Writing a Novel: Deep Midnight

It’s 3 AM. The dream wakes you, scaring you with its intensity, shaking you with its fever.

By day it trails you, clings to you, seeps into your skin. At first, you tell no one. Then, little by little, the dream finds words, finds its way out of your mind and into your reality. You are forever changed.

Your family and friends tell you they love you, but they’ve heard enough about your imaginary world. They think about screening their calls.

You assure them it’s not some ploy you invented to steer conversation away from the fact that you are once again single.  (Well…)

You attempt to prove it by weaving your cloth of words during dinner. You begin speaking faster and faster, begin moving through the plot with stealth determination to reach the best part—the twist—before you have used up all the goodwill in the room.

They stop you too soon.

You change tactics. You describe the cover of the book, moving your hands carefully in the air to illustrate the design. You talk about sequels, movies, television pilots, and those someday book signings, the ones with screaming fans lined up around the block.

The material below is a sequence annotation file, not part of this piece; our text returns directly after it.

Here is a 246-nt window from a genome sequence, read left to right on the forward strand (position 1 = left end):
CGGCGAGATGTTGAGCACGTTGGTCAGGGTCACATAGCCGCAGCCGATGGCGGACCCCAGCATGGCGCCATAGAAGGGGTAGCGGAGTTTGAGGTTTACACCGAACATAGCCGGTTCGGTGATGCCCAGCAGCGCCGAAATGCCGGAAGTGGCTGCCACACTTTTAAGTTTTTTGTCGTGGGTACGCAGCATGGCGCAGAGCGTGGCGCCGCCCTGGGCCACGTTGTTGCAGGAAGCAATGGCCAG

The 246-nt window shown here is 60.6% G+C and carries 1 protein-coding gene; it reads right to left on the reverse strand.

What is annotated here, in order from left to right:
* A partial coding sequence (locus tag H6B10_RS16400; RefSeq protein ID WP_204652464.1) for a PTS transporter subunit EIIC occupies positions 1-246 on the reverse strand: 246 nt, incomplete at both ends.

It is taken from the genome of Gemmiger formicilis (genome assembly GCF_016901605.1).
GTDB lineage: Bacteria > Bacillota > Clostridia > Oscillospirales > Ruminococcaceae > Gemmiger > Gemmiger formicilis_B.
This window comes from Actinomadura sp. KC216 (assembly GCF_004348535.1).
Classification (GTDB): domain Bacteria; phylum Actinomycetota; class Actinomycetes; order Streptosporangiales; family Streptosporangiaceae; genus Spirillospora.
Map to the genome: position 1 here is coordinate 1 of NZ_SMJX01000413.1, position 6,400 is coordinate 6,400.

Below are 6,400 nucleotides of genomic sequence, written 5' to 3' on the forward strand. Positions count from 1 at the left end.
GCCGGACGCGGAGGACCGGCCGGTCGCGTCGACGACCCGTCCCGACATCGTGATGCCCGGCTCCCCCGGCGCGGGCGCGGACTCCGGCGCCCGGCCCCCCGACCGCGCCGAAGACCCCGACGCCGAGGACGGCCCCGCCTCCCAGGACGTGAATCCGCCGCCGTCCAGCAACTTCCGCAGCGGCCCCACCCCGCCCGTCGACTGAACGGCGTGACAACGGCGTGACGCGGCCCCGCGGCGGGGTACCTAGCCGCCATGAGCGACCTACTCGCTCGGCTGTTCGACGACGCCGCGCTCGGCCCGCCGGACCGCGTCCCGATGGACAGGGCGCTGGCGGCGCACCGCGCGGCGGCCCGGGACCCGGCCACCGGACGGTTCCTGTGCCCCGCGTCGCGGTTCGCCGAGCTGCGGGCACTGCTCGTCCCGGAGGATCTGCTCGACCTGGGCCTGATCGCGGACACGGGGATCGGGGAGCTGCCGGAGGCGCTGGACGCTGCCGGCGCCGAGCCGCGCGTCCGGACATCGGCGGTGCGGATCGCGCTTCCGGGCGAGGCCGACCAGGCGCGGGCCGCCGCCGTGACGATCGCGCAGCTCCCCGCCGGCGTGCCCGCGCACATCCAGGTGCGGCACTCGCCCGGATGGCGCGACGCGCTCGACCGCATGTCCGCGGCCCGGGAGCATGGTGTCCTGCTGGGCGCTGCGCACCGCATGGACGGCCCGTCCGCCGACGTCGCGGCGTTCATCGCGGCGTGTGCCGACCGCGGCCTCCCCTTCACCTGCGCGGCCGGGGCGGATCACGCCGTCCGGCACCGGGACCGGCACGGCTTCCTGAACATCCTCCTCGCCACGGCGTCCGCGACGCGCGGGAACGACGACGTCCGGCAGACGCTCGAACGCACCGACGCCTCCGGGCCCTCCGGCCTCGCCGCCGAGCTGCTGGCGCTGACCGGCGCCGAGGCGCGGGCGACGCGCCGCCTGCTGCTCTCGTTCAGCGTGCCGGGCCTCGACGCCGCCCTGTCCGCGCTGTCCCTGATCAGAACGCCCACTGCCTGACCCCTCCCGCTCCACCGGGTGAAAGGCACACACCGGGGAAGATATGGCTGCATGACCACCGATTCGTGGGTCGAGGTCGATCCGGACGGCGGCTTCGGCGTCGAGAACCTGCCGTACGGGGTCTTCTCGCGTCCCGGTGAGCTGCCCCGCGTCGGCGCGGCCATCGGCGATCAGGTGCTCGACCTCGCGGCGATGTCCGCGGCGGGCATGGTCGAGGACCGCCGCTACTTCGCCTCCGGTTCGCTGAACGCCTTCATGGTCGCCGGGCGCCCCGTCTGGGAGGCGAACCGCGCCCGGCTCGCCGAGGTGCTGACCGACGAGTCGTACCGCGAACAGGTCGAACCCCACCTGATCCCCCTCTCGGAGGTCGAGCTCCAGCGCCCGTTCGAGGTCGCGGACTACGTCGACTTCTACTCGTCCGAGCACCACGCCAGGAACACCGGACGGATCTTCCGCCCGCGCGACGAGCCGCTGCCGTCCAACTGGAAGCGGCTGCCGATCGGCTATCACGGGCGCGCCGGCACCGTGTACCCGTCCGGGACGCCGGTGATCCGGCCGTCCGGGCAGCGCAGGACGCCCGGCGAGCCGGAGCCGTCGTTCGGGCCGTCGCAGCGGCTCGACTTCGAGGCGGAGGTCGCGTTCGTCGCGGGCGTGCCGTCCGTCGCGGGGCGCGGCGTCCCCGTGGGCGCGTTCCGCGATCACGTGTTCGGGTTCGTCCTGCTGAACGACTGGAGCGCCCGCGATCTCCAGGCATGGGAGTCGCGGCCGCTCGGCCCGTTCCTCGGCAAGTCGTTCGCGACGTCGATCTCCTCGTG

Oh, yes, this book is a blockbuster. Now, there’s just the little matter of writing it.

Ashley Barron

Ashley Barron loves books, sunglasses, the ocean, and all things Washington, D.C. She is a self-published author, blogger, and entrepreneur who is forever fascinated by the power of small business.

In addition to writing novels, short stories, and how-to guides, she is an active blogger and can often be found on Twitter as @dcPriya.

5 responses to Writing a Novel: Deep Midnight

  1. Deborah Batterman January 6th, 2012 at 5:44 pm

    And writing it, you will.


  2. Julia Indigo January 27th, 2012 at 2:56 pm

    Oooh boy, do I know the feeling! Thank you for putting it into words.

    and yes, I am writing it, too.


  3. airbrushing techniques February 27th, 2012 at 5:47 am

    All great art comes from a sense of outrage. ~Glenn Close


  4. Emma April 6th, 2012 at 10:02 am

    If only there was an easier way of getting that wonderful idea from our heads onto the page.


  5. Carl Purdon June 6th, 2012 at 12:39 pm

    I’m more the keep-it-to-myself type with my family. My son, though (he’s 9) does exactly what you’ve described. I could picture him doing it as I was reading. I have high hopes for him.


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